How to make a quick cold-brew coffee

Love cold-brew coffee but hate the time commitment? Try this speedy technique



If you’ve set foot in a trendy coffee shop in the last few years, you’ve probably encountered cold-brew coffee. This cooler cousin of your everyday cup of joe is steeped without heat, leading to a smooth, low-acid brew that’s perfect for sipping under a market umbrella on a warm summer day. Given cold brew’s rich body and crowd-pleasing flavor, you might wonder why it hasn’t yet sent the standard iced Americano off to cold storage. Here’s the thing: Compared to the house drip, French press or even the fanciest of espresso drinks, cold-brew coffee takes a hot minute. Okay, make that a hot day.

It doesn’t have to be that way. The secret to cutting that 12-hour brew time down to about the length of a summer blockbuster is already sitting right on the coffee-shop counter. You know those handy whipping siphons baristas use to put the finishing touches on your mocha? They’re not just for cream. At ChefSteps, we use them to whip up everything from fresh sodas to cocktail toppers to silky-smooth sauces. And they’re the key to our technique for steeping a rich-bodied cold-brew coffee in as little as two hours. Here’s how we do it.


What You’ll Need

First off, get yourself a quart-sized whipping siphon—they’re easy to find online or in specialty cookware shops. Don’t forget to pick up a few packs of cartridges for it. This technique requires three nitrous oxide cartridges, also sold as cream chargers.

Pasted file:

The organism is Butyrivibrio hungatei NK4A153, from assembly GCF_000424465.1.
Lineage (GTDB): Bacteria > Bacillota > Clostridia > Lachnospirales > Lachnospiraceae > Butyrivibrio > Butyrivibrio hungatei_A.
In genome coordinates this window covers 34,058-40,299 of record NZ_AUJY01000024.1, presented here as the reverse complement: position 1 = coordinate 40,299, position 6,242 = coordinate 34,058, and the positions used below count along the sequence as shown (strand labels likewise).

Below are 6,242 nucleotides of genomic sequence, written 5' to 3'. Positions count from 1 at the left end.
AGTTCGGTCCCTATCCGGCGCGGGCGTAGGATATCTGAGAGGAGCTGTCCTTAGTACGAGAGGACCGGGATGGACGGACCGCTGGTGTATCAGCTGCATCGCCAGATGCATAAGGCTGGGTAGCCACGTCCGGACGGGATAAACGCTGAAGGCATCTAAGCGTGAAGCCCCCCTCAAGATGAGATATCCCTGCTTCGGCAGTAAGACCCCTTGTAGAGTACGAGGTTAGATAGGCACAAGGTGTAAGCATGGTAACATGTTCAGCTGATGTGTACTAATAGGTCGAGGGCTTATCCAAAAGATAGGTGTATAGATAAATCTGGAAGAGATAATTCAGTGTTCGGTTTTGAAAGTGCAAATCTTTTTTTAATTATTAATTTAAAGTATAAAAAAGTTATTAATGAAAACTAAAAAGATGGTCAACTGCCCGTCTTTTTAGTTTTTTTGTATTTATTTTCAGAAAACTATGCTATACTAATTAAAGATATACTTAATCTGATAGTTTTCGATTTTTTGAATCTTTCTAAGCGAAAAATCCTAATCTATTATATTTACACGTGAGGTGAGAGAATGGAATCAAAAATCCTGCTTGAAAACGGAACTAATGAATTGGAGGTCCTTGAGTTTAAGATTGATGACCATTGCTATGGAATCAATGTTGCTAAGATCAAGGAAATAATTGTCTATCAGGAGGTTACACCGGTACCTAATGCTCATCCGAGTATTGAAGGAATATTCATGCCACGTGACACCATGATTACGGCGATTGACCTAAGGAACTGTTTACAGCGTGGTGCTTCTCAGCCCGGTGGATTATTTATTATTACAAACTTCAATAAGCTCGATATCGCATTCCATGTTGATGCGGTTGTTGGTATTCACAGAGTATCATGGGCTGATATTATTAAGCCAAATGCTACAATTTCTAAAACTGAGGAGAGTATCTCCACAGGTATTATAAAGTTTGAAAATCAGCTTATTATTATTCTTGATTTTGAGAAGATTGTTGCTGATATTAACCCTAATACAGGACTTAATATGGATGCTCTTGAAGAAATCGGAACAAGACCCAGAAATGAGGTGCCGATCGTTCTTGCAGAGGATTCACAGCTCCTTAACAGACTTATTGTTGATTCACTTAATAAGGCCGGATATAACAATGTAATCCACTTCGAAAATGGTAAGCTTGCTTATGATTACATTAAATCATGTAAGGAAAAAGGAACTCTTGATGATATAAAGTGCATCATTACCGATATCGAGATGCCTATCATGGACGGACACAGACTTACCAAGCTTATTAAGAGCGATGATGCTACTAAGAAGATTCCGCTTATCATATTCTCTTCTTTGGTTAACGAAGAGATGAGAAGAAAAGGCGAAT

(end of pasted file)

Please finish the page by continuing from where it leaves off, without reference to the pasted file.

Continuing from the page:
Next, round up some whole beans, filtered water, a coffee grinder, and a coffee filter. Finally, find something to support the filter, such as a coffee cone, Chemex, or other pour-over equipment.


Quick Cold-Brew Coffee

Time: 2 hours


100 g (3 ½ oz) whole coffee beans

500 g (17 ½ oz) filtered water



  1. Grind the beans. The ideal grind is a matter of taste, but on your first try, aim for medium-coarse grounds—about the size you’d use for a drip coffee.

  2. Pour the grounds and water into your whipping siphon, and screw on the lid. Charge with three nitrous oxide cartridges. To charge, twist off the cartridge case, insert a cartridge, and replace the case. Wait for the hissing sound to stop before adding another cartridge.

  3. Gently swirl the siphon. Be careful not to shake it or turn it upside down; you don’t want to get grounds stuck in the valve. Stick the siphon in the fridge, and set a timer for two hours.

  4. When the timer goes off, it’s time to filter your coffee. Holding the siphon upright, press the lever to release the gas. Unscrew the lid, and pour the coffee through your chosen filter.

  5. Now you have a choice: Despite the name, you can drink cold-brew coffee either hot or chilled. For a warm brew, use hot water to dilute the concentrated coffee to the strength you like. For a refreshing summer drink, dilute with cold water and pour over ice. Or get adventurous and swap in cold brew for the hot stuff in your favorite recipes. Can’t decide? Go ahead and brew up another batch. After all, it won’t take all day.


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